"Wake up, Gail, you can't miss the sunrise," Roberto mumbles. Iappreciate the 5:15 a.m. heads-up, but I'm not ready to emergefrom my bag. Roberto goes back to sleep and starts snoring, but Iam so wide awake that I give up. When the sun comes up, I wanderfar enough to feel entirely alone in the mysteriously beautifuldesert that lacks living creatures, rainfall, or anything that hasa scent. An hour later, Roberto tracks me down - by following thearoma of my SPF 45 sunscreen, he claims - to bring me a mug ofcampfire coffee.
"If you want a big find, Gail, get ready for a hard ride," he warns, which doesn't worry me until too late. As we bounce along in Hermelinda and up impossible inclines, I swear he's thisclose to driving us off of a cliff. Then he spots something, a long shape that stands out in the layers of rocky sediment, and he screeches Hermelinda to a stop. "See the tooth sockets? That's the jawbone of a dolphin, so we know that we're on a broken piece of the ocean floor." Roberto starts searching for other signs too - patches of brown organic matter, fossils, small bone fragments, and the wind. It's as if he can almost smell a big find, following these clues right to the exposed tip of a magnificent four-inch megalodon.
"Imagine how many sharks lived over millions of years. Then realize that each one had about 140 teeth that could be replaced hundreds of times," Roberto says. "For every megalodon that lived, there could be thousands of teeth - the only remnants, since sharks don't have bones. Your chances of finding one are pretty good. So search this area thoroughly, and I'll be back."
About 50 feet from the place where Roberto made his find, I spot a pointed shape that stands out in the sediment. I am thrilled but cautious - until I carefully brush off the powdery magnesium-rich sediment that had protected the tooth for millions of years, and I can fully see its size and serrated edge. At that moment, I know I've found a shiny, well-preserved megalodon. And where is my shark master in this moment of discovery? Indisposed.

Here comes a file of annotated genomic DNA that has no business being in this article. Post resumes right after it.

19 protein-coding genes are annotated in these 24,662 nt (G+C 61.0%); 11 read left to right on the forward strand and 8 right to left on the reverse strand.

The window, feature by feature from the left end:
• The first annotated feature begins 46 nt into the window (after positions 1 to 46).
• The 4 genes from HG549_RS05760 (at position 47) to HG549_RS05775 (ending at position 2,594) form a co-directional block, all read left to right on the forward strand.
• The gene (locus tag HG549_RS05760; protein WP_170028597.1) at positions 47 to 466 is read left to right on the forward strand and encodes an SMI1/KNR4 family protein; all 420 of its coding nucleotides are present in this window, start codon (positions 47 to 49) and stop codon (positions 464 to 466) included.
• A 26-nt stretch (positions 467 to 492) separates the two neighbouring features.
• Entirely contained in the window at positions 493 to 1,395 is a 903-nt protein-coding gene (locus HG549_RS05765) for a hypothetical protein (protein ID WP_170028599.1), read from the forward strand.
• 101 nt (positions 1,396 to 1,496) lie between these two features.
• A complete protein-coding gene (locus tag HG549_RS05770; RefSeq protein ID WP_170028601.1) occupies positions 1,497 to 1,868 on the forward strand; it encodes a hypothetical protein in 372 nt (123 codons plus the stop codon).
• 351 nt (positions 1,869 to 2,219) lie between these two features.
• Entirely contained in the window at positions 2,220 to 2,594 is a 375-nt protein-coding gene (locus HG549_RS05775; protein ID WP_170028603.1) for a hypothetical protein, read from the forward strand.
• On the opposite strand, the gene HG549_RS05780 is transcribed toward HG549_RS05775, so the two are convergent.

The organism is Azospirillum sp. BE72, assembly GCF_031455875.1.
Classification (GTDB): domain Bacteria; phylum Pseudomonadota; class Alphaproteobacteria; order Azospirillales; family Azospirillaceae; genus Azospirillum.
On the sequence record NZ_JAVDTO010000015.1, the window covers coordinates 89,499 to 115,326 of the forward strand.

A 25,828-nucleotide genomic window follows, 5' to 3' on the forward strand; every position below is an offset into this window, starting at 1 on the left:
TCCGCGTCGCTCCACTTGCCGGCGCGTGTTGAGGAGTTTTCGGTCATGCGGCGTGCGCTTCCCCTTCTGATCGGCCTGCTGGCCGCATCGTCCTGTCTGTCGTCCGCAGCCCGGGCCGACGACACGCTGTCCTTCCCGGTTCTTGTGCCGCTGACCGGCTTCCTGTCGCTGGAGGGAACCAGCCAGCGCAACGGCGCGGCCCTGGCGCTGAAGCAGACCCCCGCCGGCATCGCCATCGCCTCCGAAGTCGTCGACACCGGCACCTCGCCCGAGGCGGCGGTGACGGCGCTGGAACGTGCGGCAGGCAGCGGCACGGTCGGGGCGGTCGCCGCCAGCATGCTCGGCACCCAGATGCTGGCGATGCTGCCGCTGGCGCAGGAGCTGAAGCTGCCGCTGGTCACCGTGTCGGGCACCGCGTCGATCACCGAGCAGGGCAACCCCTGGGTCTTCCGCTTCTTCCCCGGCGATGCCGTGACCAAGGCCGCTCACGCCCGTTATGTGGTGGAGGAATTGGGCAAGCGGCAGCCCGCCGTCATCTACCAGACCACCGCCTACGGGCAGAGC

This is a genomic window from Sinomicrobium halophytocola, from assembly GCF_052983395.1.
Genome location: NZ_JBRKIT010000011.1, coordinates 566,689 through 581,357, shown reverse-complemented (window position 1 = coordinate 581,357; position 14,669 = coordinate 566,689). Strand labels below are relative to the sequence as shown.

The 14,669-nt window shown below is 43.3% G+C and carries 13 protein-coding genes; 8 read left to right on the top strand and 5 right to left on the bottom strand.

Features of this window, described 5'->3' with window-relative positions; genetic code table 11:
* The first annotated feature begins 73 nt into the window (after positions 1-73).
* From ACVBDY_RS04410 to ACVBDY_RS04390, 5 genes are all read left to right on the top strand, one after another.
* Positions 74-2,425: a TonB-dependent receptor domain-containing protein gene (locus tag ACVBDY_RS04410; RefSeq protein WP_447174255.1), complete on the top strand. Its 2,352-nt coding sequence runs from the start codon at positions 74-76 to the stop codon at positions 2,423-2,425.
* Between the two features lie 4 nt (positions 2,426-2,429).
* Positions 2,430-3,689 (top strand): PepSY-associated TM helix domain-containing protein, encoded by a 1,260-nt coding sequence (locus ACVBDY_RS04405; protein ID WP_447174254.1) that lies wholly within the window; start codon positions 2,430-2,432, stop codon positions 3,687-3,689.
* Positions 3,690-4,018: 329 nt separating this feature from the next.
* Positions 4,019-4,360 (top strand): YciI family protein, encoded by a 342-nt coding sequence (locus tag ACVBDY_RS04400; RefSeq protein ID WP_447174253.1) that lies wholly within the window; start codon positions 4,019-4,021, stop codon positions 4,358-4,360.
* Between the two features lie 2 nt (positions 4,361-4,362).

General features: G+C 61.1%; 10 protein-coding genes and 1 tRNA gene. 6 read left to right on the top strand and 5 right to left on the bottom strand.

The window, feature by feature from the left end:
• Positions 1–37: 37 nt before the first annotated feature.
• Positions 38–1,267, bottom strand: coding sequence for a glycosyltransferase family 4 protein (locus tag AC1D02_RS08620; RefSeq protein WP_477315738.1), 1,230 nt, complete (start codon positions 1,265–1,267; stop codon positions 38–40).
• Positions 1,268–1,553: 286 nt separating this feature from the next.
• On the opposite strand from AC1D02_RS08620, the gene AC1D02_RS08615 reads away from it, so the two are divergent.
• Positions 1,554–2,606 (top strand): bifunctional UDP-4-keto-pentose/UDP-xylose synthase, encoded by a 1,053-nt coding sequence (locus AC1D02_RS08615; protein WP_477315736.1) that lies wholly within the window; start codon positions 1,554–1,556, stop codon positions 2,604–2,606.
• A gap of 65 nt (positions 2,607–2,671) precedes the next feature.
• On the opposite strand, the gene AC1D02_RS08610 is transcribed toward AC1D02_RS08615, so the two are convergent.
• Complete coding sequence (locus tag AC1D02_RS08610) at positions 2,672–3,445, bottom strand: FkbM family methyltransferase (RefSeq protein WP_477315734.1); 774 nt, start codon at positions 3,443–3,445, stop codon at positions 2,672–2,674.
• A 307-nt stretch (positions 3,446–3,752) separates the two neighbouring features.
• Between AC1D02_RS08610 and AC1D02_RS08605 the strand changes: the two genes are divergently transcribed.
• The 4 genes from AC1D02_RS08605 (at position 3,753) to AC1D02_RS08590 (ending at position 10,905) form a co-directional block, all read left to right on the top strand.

When he finally returns, Roberto is even more excited than I am as he works cautiously with brush and tools to extricate the tooth, which comes out nearly intact. "Don't worry about that small damage on the root. My restorer, Nestor, will make it perfect," he promises. And he does. Back in Ica, I relinquish my 28 shark teeth to Nestor Diaz Cegarra, who cleans, polishes, and repairs them before I leave for Lima the next day.
The handover takes place at Ica’s best restaurant, El Otro Peñoncito, where Nestor spreads out the polished sharks’ teeth on the dark green tablecloth for my approval. Everyone is amazed — diners, waiters, and sidewalk passersby who hear the fuss. Later, Roberto and Nestor see me off at the bus station and wave until I am out of sight. That’s when I unroll the cotton-wrapped teeth. Suddenly, I understand why Roberto calls himself a finder, not a collector. It’s not about hoarding and storing, it’s about rescuing a piece of the past … before it’s too late.
Gail Harington is a freelance writer in New York who collects seashells, shoes — and now, shark teeth. She has written for Cooking Light, Departures, More, Spa, and Travel + Leisure.
For tours in the Ocucaje Desert, call Roberto Penny Cabrera at 011-51-56-962-4868 or e-mail him at firstname.lastname@example.org. Per-person rates start at $100 per day. Round-trip service between Lima and Ica costs $30 on the Ormeno bus line and takes about four hours each way.